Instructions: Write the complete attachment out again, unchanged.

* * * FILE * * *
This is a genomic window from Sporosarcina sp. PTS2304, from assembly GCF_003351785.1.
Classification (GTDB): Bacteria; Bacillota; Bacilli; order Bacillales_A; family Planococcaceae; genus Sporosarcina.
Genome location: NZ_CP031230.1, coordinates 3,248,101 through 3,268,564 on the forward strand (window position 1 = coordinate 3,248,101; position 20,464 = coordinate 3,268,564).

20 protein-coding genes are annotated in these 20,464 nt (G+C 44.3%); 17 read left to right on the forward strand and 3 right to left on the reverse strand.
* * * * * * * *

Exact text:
This is a genomic window from Sporosarcina sp. PTS2304, from assembly GCF_003351785.1.
Classification (GTDB): Bacteria; Bacillota; Bacilli; order Bacillales_A; family Planococcaceae; genus Sporosarcina.
Genome location: NZ_CP031230.1, coordinates 3,248,101 through 3,268,564 on the forward strand (window position 1 = coordinate 3,248,101; position 20,464 = coordinate 3,268,564).

20 protein-coding genes are annotated in these 20,464 nt (G+C 44.3%); 17 read left to right on the forward strand and 3 right to left on the reverse strand.